Typically, an applicant to the court for paternity testing uses a surreptitious test to demonstrate that he could not be the father. In turn, the court will then order court-supervised testing in order to verify the accuracy of the test submitted by the applicant. Were such surreptitious tests made inadmissible, then it is unlikely that the court would order any testing at all.[111]

Inquiry’s views

35.110 The admissibility of reports obtained through unregulated parentage testing is a largely transitional concern. In this chapter, the Inquiry recommends that the Commonwealth should enact legislation to provide that parentage testing may be conducted within Australia only by NATA accredited laboratories, in accordance with NATA accreditation requirements. Once this recommendation has been implemented, unregulated parentage testing would be available only from offshore laboratories.

35.111 In the interim, the Inquiry recommends that the Commonwealth should enact legislation to provide that parentage testing reports are not admissible in proceedings under the FLA unless the testing complies with the relevant provisions of the FL Regulations. In practice, this would help to ensure the reliability of parentage test results that are admitted in proceedings, and would deter members of the Australian community from resorting to non-accredited testing by limiting the use to which the test results may be put. Some uses might remain—for example, where a person seeks parentage testing for ‘peace of mind’ reasons only—but in most cases there will be little benefit in seeking non-accredited testing.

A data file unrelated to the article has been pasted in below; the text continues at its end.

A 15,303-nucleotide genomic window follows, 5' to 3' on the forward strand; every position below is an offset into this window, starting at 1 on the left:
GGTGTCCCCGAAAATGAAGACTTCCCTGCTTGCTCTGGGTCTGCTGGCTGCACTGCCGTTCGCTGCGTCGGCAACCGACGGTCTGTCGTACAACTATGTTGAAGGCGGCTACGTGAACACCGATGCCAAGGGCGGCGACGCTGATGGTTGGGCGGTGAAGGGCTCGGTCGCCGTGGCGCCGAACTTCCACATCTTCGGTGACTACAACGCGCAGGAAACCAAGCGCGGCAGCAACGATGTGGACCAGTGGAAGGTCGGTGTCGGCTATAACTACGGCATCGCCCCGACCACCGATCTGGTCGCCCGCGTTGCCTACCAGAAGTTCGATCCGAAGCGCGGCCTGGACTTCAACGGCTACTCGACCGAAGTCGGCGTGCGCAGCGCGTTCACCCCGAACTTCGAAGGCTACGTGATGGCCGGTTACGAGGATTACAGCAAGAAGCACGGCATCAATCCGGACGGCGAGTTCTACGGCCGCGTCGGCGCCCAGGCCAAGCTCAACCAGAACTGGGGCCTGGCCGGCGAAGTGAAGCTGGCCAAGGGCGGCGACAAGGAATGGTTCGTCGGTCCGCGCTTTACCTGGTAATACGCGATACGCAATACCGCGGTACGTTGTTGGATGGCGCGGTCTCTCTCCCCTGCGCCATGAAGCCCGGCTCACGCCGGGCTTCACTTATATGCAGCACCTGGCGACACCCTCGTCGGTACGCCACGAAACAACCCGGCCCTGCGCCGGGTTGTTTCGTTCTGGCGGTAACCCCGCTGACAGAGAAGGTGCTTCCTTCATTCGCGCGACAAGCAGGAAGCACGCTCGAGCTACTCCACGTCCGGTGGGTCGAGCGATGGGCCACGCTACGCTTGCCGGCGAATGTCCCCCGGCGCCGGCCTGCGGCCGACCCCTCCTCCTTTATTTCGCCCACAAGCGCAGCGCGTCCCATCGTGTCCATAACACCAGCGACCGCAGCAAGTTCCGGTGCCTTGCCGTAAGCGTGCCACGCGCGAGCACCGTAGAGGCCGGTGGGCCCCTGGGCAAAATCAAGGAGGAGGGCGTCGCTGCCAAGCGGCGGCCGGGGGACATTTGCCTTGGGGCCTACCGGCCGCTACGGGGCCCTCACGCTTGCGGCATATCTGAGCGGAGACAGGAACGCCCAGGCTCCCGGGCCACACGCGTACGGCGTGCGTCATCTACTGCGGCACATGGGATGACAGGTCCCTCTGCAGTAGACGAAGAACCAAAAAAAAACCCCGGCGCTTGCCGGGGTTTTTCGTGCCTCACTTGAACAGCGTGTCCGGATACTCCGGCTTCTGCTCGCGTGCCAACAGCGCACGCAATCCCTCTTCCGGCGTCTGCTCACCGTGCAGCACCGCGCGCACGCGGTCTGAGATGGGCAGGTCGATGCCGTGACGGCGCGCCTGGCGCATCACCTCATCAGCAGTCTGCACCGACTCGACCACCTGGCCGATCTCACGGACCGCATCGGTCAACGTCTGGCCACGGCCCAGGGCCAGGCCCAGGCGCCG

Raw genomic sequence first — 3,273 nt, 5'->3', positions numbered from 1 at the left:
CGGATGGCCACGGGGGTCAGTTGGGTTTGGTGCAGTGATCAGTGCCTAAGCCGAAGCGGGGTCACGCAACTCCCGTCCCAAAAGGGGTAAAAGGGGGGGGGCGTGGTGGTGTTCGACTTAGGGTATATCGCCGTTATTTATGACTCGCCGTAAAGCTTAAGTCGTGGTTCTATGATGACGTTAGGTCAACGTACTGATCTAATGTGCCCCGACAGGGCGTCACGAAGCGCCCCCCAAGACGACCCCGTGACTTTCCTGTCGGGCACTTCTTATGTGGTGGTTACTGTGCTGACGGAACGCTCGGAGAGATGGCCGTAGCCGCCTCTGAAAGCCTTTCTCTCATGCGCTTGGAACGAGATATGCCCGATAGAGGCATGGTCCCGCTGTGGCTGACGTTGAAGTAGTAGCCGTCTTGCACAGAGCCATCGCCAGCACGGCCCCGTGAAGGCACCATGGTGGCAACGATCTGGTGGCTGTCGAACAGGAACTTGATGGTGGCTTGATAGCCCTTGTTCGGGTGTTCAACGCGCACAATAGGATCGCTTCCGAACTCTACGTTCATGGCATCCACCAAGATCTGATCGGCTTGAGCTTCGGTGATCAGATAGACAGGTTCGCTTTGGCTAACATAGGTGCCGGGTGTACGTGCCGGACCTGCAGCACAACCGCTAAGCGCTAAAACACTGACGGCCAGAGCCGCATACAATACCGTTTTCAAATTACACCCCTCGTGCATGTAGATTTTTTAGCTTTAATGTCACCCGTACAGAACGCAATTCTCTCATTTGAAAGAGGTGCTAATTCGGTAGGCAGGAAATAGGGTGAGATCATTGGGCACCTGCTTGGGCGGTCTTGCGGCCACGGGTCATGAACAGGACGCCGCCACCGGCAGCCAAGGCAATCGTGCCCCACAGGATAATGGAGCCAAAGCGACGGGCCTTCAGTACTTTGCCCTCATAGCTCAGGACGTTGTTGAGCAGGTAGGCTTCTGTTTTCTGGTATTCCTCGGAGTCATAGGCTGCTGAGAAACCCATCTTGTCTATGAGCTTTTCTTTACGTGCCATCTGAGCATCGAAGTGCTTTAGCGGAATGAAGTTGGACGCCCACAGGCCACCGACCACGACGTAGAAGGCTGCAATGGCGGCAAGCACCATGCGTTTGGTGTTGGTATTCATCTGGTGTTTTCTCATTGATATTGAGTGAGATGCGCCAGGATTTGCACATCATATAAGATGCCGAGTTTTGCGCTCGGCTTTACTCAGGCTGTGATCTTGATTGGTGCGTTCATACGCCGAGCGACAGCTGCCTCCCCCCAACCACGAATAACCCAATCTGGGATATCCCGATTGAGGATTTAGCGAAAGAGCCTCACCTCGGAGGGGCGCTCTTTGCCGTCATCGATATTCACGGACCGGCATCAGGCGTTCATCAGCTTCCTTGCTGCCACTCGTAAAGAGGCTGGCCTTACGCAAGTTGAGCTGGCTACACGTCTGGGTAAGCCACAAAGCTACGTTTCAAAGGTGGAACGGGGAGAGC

35.112 In addition, the States and Territories should consider enacting parallel legislation to ensure that parentage testing reports are not admissible in state or territory proceedings unless the testing complies with NATA accreditation requirements.

Recommendation 35–4 The Commonwealth should enact legislation to provide that parentage testing reports are not admissible in proceedings under the Family Law Act 1975 (Cth) (FLA) unless the testing complies with the relevant provisions of the FL Regulations. The States and Territories should consider enacting parallel legislation to ensure that parentage testing reports are not admissible in state or territory proceedings unless the testing complies with NATA accreditation requirements.

[105] This question would not arise if Recommendation 35–1 were adopted, but until such time the issue remains a real one.

[106]Re C (No 1) (1991) 15 Fam LR 350.

[107]McK v O (2001) FLC 93.

[108] For example, in October 2000 the Chief Justice of the Family Court, Alastair Nicholson, suggested in a TV interview that the Court has a discretion to admit the results of non-accredited parentage testing in certain circumstances subject to the rules of evidence: Lateline, DNA Testing and the Family Court: Transcript, ABC TV, <www.abc.net.au/lateline/s200192.htm>, 18 February 2003.

[109] Australian Law Reform Commission and Australian Health Ethics Committee, Protection of Human Genetic Information, DP 66 (2002), ALRC, Sydney, Proposal 31–5.

[110] Genetic Technologies Corporation Pty Ltd, Submission G245, 19 December 2002; Department of Health Western Australia, Submission G271, 23 December 2002; Centre for Law and Genetics, Submission G255, 21 December 2002; Human Genetics Society of Australasia, Submission G267, 20 December 2002; Centre for Genetics Education, Submission G232, 18 December 2002.

[111] Reliable Parents Inc, Submission G204, 27 November 2002.